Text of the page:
More than once in the past when I have brought up the unreliability of using spiritual experiences to discern truth, I have been accused of denying that spiritual experiences happen or that a believer’s spiritual experiences are not real. I have never claimed that, and I give each believer the benefit of the doubt that they have had spiritual experiences. I had many of them as a believer, and I continue to have them as a former Mormon. I do not dispute these experiences happen. I only dispute how Mormonism and other religions interpret these experiences. They’re a horrible way to try to understand what is true, but these experiences are real. In fact, they are beautiful. They often inspire us to be the best humans we can be; to bear one another’s burdens, that they may be light; to mourn with those that mourn; and comfort those that stand in need of comfort. Not only do I think they are real, I encourage anyone to try to seek out spiritual experiences. I do not think they come from some outside source often called the Spirit, but that’s actually irrelevant. Whatever the source, spiritual experiences can help you find or make meaning/purpose and joy in life.
If the challenges of knowing through the power of the Holy Ghost interest you, you might want to read the essay I wrote about this several years ago, Mormon Epistemology. It covers much of the same information but is personalized with my Mormon story and has a broader scriptural scope.
A Better Alternative – Science-based Critical Thinking
The purpose of science and critical thinking is to minimize the biases and other challenges to our thinking. Leveraging principles from both the scientific method and critical thinking can help you learn better and have more rationally justified conclusions. I think this is important because I think each of us has a moral obligation to make sure our beliefs are rationally justified (see The Ethics of Belief).
I take it as a given that this does not apply to all beliefs. Some beliefs are of little consequence. For example, it’s probably not worth much effort to fully rationally justify a belief that I have milk in my fridge at any given moment. On the other hand, if given an opportunity to invest your life savings in my crazy Uncle Fred’s latest business venture, I suggest you would be well served by first investing the time to come to a rational conclusion about the opportunity. There is no fool-proof way to understand what is real and what is not, but science-based critical thinking can help you avoid many of the pitfalls of irrational thought. For example, depending on your situation, these eight thinking strategies could save you 10 percent or more of your income.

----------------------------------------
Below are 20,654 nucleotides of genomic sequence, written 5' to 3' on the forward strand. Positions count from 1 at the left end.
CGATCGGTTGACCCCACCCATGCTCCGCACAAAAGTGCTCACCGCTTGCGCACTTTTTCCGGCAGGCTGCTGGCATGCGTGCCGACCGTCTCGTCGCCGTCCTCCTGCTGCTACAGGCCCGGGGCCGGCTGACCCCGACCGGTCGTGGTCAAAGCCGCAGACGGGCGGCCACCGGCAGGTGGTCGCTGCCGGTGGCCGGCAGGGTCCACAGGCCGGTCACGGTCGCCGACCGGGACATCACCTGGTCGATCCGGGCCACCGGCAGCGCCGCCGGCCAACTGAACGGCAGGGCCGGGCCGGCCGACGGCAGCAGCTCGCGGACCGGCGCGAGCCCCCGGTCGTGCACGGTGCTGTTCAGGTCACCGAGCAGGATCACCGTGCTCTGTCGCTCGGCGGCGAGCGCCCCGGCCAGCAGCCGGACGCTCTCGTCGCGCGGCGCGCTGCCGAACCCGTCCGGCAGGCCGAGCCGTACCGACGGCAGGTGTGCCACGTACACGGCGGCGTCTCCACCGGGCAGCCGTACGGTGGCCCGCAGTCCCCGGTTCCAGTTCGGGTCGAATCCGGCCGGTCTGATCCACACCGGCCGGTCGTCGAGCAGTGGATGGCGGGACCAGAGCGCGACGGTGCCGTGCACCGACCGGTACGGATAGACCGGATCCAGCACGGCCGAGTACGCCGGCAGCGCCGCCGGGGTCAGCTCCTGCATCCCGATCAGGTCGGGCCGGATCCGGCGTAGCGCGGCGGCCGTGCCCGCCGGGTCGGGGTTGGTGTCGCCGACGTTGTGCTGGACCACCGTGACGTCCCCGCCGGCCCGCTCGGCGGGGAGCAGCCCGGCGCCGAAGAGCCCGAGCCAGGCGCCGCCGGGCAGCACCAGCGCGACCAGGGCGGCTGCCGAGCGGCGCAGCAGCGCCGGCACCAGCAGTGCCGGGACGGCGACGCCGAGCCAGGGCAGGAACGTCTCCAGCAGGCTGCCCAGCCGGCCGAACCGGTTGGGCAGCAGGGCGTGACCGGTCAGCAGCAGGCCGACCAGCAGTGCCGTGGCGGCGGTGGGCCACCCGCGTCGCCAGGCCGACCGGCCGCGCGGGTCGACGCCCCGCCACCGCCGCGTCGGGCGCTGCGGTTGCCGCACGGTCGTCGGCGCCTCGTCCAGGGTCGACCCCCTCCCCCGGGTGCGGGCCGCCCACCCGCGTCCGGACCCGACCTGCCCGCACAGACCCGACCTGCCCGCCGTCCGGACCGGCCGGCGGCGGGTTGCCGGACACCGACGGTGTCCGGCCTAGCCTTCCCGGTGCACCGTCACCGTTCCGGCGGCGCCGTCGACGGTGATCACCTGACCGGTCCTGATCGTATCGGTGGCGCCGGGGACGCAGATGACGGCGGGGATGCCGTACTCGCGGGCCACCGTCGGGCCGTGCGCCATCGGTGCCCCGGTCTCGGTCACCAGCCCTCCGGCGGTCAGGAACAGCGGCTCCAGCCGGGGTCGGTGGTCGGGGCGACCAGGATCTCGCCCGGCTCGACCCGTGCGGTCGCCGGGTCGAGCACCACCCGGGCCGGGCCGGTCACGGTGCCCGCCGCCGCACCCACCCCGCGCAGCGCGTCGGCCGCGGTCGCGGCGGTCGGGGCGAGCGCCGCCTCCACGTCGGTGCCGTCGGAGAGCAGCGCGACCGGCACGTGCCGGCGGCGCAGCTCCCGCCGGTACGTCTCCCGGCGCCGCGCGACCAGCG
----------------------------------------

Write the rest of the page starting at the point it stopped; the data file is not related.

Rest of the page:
Providing information to counter false claims has its place, but you don’t need an A-BoM to blow up false truth claims. I think you’d do better to teach and encourage people to use science-based critical thinking. That’s what I did with my kids. I didn’t tell them about the problems with the Mormon Church. I encouraged them to critically examine truth claims in general—to think for themselves. All five of my children concluded on their own that the Mormon Church is not what it claims, that its leaders do not speak for an all-loving God.
I find the evolution of spiritual gifts from the founding of the Church in 1830 to present day interesting (Moroni 10:15).
I think the association between despair and iniquity is overgeneralized and therefore harmful (Moroni 10:22).
The good news seems to fear monger and blame those who do not see miracles (Moroni 10:24-26).
If you’re a former believer or otherwise non-Mormon, beware. The Come Follow Me Lesson instructs believers to “think about someone who needs to hear [their] testimony of the Book of Mormon.” Then, it asks them, “How will [they] help that person [like you] seek his or her own witness?” (Come Follow Me Manual for Moroni 10)
If you could ask believers questions about the scriptures for this lesson, what would you ask?
Have fun studying!